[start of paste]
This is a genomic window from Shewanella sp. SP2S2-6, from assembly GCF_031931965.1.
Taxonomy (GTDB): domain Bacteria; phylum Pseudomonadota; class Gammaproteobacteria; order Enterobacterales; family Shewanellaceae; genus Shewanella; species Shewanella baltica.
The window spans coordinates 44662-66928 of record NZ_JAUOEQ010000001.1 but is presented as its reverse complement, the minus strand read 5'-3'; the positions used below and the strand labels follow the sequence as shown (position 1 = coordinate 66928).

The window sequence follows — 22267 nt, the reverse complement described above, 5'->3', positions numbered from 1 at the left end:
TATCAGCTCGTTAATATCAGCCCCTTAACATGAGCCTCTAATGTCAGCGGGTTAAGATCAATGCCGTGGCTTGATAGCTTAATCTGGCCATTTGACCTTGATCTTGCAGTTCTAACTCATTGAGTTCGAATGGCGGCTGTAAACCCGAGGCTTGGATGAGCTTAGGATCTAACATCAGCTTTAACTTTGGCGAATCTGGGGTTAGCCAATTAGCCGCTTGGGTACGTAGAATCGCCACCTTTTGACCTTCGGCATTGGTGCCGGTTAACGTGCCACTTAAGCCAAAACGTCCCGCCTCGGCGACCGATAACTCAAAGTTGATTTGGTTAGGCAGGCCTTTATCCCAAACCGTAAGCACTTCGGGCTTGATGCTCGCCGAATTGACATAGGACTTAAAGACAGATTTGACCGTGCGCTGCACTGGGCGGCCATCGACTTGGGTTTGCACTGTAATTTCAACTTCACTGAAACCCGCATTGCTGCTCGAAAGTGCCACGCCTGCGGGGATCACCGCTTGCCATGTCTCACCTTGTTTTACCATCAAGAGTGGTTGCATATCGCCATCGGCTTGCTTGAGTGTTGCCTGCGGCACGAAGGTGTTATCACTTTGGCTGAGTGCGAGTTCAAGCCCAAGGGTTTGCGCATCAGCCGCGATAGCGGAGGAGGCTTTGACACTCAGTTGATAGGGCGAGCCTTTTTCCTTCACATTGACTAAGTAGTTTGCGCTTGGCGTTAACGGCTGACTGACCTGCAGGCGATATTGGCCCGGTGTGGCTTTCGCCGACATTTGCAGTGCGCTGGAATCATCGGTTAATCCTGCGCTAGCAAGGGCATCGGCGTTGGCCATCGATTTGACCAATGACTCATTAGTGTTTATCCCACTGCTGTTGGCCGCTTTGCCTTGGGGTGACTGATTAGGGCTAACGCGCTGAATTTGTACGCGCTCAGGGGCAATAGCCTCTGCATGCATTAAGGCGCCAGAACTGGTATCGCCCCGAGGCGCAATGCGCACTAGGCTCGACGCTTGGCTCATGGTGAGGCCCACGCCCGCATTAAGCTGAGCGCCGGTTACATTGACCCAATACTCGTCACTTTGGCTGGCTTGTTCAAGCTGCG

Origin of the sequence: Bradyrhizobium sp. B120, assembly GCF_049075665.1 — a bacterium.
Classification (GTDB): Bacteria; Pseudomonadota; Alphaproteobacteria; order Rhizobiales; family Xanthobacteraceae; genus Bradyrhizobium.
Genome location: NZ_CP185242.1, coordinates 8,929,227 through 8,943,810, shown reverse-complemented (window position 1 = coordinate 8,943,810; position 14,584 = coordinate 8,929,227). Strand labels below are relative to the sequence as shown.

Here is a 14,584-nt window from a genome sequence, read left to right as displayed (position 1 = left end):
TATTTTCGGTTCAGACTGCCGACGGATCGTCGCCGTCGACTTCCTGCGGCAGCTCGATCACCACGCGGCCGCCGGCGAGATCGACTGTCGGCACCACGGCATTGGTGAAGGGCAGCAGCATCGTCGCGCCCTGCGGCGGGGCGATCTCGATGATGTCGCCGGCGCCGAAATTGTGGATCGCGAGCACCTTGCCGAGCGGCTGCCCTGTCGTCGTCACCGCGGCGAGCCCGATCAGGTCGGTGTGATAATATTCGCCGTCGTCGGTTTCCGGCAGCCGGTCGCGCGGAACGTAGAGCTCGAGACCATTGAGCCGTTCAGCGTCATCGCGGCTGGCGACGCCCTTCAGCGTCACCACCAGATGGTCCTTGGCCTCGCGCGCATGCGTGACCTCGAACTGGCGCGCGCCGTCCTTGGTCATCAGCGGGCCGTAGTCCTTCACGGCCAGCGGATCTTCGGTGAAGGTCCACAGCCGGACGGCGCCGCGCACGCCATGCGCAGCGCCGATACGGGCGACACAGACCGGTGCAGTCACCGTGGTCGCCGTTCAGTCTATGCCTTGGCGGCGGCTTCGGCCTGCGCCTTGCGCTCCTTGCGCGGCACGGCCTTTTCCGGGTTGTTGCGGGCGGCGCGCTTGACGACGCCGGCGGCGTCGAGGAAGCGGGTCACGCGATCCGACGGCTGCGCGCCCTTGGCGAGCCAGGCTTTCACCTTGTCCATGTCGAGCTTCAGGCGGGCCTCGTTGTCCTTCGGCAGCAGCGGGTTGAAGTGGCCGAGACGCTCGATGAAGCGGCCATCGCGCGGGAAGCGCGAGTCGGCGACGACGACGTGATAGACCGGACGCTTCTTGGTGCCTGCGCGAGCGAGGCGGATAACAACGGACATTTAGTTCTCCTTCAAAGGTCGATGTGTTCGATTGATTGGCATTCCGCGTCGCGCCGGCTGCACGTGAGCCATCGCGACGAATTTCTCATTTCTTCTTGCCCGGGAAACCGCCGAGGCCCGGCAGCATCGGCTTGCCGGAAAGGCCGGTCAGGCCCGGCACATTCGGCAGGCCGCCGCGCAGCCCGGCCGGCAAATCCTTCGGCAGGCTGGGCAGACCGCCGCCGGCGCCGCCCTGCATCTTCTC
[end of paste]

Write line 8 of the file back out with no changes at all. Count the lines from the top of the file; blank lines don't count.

Genome location: NZ_CP185242.1, coordinates 8,929,227 through 8,943,810, shown reverse-complemented (window position 1 = coordinate 8,943,810; position 14,584 = coordinate 8,929,227). Strand labels below are relative to the sequence as shown.